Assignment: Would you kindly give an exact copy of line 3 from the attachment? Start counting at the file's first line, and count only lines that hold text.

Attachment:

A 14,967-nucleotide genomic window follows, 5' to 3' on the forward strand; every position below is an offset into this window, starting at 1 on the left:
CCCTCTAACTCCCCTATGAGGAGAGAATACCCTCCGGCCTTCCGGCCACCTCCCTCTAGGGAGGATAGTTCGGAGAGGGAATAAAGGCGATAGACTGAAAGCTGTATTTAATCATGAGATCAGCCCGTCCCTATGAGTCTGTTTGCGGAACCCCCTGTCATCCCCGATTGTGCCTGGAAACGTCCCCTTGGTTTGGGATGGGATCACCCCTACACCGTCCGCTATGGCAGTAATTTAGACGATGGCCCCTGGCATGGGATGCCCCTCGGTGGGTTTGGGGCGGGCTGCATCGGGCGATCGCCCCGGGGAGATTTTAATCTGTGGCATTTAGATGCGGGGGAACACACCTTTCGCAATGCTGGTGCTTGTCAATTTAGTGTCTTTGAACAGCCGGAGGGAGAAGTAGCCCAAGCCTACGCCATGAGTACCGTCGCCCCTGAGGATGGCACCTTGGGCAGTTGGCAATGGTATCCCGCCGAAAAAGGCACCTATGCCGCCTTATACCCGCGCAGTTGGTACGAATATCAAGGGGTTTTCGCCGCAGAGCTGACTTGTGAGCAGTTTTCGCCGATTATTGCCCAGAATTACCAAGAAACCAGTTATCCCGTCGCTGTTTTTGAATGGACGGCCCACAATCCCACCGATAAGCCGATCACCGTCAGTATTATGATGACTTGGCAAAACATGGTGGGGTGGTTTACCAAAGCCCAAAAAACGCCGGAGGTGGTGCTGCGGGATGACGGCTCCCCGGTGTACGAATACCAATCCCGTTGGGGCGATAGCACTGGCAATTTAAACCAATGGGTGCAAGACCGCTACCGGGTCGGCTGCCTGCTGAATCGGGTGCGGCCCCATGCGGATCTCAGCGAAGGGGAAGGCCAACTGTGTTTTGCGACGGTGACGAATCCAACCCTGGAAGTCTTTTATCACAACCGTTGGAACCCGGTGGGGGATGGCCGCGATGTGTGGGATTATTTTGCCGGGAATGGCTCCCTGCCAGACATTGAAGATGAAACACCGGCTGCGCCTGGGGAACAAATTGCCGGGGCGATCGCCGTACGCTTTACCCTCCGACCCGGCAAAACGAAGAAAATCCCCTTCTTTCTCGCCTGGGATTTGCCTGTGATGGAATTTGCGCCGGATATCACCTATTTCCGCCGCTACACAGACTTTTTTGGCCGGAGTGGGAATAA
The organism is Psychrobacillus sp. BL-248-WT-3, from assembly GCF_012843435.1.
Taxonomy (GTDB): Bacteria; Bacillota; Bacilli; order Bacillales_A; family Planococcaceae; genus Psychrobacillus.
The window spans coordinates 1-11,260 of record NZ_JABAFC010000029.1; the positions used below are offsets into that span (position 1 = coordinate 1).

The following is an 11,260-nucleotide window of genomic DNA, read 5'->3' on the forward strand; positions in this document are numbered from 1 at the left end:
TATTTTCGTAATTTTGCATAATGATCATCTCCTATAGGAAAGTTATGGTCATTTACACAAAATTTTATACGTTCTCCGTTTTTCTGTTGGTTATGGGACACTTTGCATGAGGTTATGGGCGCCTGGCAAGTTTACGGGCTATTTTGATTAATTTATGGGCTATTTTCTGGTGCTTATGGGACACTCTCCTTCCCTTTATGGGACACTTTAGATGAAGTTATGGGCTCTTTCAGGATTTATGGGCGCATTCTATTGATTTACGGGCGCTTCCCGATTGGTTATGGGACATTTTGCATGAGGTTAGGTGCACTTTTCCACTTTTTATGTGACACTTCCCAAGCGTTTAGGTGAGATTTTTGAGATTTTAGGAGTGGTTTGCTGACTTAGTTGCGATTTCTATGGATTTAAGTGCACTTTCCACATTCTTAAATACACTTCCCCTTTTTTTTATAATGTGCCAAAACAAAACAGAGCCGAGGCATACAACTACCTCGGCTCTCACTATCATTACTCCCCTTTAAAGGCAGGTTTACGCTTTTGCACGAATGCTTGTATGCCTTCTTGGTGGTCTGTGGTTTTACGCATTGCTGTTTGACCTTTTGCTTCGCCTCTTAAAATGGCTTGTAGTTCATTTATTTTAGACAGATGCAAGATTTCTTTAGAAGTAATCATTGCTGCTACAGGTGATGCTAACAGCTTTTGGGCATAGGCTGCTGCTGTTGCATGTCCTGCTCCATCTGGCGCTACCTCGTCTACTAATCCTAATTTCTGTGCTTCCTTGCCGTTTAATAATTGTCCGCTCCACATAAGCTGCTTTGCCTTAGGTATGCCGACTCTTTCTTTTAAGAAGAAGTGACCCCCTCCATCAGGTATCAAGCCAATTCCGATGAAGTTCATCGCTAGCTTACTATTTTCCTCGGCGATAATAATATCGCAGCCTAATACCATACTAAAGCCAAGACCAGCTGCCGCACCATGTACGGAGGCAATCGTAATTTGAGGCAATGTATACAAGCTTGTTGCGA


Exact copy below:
The organism is Psychrobacillus sp. BL-248-WT-3, from assembly GCF_012843435.1.